Thank you!

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Dear all,

I’d like to thank you.

Each and every one of you.

Thank you course organisers, facilitators and guest lecturers. You’ve created this wonderful course, that at least for me, has been a very enriching experience. During the course I have not only learnt a lot of practical tricks (new on-line tools, new uses for tools I already knew like Twitter, ways of encouraging and supporting engagement in group discussions, and so on) but also have I come to deeper realisations, of a more personal nature if you want, about the importance of emotions in the learning process, the potential of good constructive feedback to steer those emotions, and the possibilities that open up when you consider the whole Internet as your playing field also for your teaching role.

Thank you PBL group colleagues. For the nice working environment. For the open-minded attitude. For the meaningful discussions. For the patience. For not giving up. If I had to decide what was the best of this course, I’d say the PBL  group discussions without doubt. Apart from the outcome of the discussions on the different scenarios – which are a learning outcome on their own – I believe I’ve learnt way more important things during our PBL activities. I’ve learnt about group dynamics, and how they are different when all the work happens on-line. I’ve learnt that a clear set of rules is even more important than in face to face interaction for the correct functioning of the group. I’ve also learnt that it takes time (a different amount of time depending on each person) to become confident and participate in the discussions, and that could be discouraging at the beginning, but once the group is established and everyone start feeling comfortable, the potential of the group work is impressive. Even with “random” groups as the ones in this course. Really, thank you guys! Nina, Liljana, Christa and Ove… you’re fantastic!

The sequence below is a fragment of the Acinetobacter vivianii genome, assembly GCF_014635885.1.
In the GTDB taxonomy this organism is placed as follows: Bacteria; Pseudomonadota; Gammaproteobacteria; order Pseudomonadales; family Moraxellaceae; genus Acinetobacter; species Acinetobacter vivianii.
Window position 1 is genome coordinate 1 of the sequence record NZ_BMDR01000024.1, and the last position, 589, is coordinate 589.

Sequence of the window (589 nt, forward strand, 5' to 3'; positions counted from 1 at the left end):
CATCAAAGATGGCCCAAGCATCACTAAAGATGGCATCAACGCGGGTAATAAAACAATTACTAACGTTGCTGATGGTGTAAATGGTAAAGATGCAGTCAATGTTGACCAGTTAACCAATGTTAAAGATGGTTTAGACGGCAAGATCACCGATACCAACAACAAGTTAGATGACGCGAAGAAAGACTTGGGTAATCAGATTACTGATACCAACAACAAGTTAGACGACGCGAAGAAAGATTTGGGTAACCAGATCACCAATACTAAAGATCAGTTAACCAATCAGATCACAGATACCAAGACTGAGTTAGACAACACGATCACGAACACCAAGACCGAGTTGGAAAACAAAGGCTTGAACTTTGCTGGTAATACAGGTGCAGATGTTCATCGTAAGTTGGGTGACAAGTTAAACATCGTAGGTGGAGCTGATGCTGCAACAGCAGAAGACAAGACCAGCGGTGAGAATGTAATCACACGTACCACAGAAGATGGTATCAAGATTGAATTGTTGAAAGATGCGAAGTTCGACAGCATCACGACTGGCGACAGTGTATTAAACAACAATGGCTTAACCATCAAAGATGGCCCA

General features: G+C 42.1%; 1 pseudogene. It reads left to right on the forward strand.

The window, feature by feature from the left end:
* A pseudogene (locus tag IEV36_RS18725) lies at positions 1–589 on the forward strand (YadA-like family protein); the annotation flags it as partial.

Last, but not least, thank you all who took some time to read through this blog. Your comments, your feedback, your discussions are what made this course interesting and kept me engaged despite all other work piling up on my desk. It was exciting to receive new comments, and it always made me curious to see what others had to say or contribute with to my thoughts. This kind of interaction was new to me, and I really enjoyed it!

I don’t really know what’s going to happen with this blog now. It’s been an interesting experience but I have many other things I want to do and time is just not enough! However, if you liked any of the ideas exposed in here and you want to keep in touch, if you are – like me – trying to build up a PLN because you think it’s good fun… you can always find me on my e-mail or Twitter.